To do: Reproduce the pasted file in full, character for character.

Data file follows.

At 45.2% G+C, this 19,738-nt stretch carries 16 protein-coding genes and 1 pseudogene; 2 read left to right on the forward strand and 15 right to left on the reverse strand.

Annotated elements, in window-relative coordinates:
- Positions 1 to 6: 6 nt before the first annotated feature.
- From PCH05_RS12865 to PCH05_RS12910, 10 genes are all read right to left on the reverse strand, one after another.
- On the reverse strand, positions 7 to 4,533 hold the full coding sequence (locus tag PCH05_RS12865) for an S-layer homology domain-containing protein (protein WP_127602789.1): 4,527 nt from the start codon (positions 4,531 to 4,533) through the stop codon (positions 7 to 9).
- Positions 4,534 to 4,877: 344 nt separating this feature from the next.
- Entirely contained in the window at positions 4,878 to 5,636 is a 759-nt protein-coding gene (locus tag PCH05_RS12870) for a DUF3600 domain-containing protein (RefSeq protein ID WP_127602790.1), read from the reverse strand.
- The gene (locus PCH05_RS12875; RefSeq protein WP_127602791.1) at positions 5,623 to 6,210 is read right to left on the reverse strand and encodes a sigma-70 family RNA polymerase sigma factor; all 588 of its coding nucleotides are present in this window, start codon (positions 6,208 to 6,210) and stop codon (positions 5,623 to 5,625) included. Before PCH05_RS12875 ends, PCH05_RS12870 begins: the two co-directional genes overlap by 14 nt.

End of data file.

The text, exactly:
At 45.2% G+C, this 19,738-nt stretch carries 16 protein-coding genes and 1 pseudogene; 2 read left to right on the forward strand and 15 right to left on the reverse strand.

Annotated elements, in window-relative coordinates:
- Positions 1 to 6: 6 nt before the first annotated feature.
- From PCH05_RS12865 to PCH05_RS12910, 10 genes are all read right to left on the reverse strand, one after another.
- On the reverse strand, positions 7 to 4,533 hold the full coding sequence (locus tag PCH05_RS12865) for an S-layer homology domain-containing protein (protein WP_127602789.1): 4,527 nt from the start codon (positions 4,531 to 4,533) through the stop codon (positions 7 to 9).
- Positions 4,534 to 4,877: 344 nt separating this feature from the next.
- Entirely contained in the window at positions 4,878 to 5,636 is a 759-nt protein-coding gene (locus tag PCH05_RS12870) for a DUF3600 domain-containing protein (RefSeq protein ID WP_127602790.1), read from the reverse strand.
- The gene (locus PCH05_RS12875; RefSeq protein WP_127602791.1) at positions 5,623 to 6,210 is read right to left on the reverse strand and encodes a sigma-70 family RNA polymerase sigma factor; all 588 of its coding nucleotides are present in this window, start codon (positions 6,208 to 6,210) and stop codon (positions 5,623 to 5,625) included. Before PCH05_RS12875 ends, PCH05_RS12870 begins: the two co-directional genes overlap by 14 nt.